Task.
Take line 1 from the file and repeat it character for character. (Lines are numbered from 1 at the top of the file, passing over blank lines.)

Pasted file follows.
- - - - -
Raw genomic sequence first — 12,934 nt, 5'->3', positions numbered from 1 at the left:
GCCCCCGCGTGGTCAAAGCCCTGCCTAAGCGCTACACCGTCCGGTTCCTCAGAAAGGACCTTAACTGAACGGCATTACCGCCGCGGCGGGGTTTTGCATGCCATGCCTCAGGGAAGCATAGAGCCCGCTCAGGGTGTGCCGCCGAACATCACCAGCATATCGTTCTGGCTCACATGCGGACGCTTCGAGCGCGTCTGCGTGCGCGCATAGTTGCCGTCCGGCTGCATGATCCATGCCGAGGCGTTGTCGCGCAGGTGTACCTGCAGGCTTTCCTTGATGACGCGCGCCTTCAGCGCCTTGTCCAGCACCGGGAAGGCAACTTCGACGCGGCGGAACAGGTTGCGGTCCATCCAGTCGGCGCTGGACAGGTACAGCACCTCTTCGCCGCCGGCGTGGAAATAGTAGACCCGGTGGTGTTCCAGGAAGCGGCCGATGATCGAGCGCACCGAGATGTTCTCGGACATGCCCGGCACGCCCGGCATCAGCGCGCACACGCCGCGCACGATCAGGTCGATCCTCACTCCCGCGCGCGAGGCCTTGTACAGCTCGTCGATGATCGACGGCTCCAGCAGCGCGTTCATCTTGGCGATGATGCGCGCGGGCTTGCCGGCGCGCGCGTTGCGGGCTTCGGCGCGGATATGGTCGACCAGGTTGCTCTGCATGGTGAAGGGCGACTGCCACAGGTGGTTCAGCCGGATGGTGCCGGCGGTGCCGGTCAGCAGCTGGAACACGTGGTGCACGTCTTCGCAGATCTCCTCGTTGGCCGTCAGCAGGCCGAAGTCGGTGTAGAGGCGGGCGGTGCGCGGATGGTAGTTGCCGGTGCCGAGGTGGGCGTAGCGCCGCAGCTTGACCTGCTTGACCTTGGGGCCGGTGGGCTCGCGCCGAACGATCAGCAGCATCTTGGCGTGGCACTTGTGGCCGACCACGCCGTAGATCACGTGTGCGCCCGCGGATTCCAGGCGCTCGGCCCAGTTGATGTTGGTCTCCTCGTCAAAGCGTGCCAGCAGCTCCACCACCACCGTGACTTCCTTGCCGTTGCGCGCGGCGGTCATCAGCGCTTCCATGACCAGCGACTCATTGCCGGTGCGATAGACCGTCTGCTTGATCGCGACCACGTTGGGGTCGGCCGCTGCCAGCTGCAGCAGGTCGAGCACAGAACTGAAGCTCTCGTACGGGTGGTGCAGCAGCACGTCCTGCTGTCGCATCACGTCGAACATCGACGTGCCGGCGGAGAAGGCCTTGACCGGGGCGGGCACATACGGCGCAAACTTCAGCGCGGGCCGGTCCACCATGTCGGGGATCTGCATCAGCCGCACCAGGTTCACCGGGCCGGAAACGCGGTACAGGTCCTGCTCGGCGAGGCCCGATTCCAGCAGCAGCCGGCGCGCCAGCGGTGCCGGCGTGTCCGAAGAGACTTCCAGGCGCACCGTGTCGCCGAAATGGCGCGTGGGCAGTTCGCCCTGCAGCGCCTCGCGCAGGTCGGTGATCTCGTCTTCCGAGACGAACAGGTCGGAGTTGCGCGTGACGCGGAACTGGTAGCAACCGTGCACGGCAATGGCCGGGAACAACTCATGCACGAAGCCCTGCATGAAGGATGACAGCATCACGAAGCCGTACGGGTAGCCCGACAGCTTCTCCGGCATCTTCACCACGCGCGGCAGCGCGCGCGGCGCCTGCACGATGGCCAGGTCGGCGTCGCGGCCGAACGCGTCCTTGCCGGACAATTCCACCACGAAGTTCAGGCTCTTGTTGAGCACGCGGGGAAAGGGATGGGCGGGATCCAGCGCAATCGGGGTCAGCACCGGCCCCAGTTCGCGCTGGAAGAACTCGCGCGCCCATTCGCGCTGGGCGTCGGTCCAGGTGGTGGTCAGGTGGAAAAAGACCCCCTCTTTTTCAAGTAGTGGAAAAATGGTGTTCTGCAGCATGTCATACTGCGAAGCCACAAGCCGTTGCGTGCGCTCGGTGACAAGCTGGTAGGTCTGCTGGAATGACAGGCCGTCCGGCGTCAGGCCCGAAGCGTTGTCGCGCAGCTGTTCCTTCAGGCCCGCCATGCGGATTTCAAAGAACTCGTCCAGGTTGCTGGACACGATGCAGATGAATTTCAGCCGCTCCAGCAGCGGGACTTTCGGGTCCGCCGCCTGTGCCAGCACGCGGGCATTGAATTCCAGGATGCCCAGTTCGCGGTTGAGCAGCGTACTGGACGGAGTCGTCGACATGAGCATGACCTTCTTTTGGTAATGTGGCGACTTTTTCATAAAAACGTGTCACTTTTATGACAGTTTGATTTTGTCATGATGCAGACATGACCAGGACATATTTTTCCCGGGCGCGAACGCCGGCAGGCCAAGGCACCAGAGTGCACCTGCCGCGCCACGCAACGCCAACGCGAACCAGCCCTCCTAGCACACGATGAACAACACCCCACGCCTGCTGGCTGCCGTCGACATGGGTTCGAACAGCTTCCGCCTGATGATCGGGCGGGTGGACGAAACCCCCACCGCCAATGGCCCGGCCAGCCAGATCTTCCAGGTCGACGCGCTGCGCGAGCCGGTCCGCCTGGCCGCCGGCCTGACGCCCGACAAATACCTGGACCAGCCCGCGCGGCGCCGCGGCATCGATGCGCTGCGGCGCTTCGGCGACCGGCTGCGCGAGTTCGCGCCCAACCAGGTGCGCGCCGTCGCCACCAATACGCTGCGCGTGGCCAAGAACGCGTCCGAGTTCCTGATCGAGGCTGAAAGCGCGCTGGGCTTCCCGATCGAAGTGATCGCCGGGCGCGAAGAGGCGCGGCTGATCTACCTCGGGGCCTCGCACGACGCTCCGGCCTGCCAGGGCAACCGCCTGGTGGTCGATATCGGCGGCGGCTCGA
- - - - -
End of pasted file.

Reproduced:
Raw genomic sequence first — 12,934 nt, 5'->3', positions numbered from 1 at the left: